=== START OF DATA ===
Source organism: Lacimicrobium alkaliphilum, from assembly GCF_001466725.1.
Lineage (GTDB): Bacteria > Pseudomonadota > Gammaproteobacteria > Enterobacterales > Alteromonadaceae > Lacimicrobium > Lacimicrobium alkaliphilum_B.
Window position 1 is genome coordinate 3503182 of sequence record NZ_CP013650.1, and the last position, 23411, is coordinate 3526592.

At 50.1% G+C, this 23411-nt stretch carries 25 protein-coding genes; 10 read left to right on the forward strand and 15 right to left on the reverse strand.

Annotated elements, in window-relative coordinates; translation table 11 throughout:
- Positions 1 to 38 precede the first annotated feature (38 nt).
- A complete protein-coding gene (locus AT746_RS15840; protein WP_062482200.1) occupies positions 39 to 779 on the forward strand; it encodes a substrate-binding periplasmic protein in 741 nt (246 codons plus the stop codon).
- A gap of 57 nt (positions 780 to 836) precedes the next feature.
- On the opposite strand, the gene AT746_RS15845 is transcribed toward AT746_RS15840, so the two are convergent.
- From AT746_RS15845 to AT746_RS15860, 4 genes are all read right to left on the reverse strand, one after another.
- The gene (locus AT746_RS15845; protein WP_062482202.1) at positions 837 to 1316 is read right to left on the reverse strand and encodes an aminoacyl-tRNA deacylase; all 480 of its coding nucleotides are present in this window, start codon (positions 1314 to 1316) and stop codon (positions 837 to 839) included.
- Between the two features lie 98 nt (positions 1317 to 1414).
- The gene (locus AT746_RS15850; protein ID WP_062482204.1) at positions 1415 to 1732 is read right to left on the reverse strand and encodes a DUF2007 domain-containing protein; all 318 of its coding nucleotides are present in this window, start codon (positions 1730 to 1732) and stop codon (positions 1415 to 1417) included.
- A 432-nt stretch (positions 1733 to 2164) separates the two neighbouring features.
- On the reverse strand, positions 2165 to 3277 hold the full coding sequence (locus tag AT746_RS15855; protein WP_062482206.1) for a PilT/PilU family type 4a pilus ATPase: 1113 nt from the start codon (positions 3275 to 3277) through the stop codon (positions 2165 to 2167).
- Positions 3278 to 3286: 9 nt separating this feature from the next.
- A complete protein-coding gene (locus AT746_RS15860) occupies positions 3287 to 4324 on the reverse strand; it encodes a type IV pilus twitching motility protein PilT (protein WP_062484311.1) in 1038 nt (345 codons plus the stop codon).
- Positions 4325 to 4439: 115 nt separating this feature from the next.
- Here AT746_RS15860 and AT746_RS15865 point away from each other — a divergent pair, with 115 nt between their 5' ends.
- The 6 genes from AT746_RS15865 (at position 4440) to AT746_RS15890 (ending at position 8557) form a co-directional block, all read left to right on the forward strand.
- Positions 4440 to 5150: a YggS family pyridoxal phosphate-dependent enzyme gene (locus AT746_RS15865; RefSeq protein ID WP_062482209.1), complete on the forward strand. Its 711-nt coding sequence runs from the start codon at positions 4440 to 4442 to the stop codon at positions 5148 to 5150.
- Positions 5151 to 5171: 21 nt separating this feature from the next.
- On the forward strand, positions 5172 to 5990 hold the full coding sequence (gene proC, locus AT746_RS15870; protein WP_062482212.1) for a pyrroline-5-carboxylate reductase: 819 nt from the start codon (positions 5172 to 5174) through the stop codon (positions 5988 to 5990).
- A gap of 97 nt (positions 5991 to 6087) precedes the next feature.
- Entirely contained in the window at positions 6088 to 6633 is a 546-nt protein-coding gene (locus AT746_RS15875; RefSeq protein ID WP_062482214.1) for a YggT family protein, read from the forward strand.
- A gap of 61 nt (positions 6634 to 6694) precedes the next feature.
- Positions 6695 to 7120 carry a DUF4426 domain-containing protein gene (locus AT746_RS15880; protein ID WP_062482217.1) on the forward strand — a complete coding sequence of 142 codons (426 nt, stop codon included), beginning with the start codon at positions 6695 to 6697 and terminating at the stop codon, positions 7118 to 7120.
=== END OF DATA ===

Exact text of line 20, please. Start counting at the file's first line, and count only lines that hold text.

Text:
- The 6 genes from AT746_RS15865 (at position 4440) to AT746_RS15890 (ending at position 8557) form a co-directional block, all read left to right on the forward strand.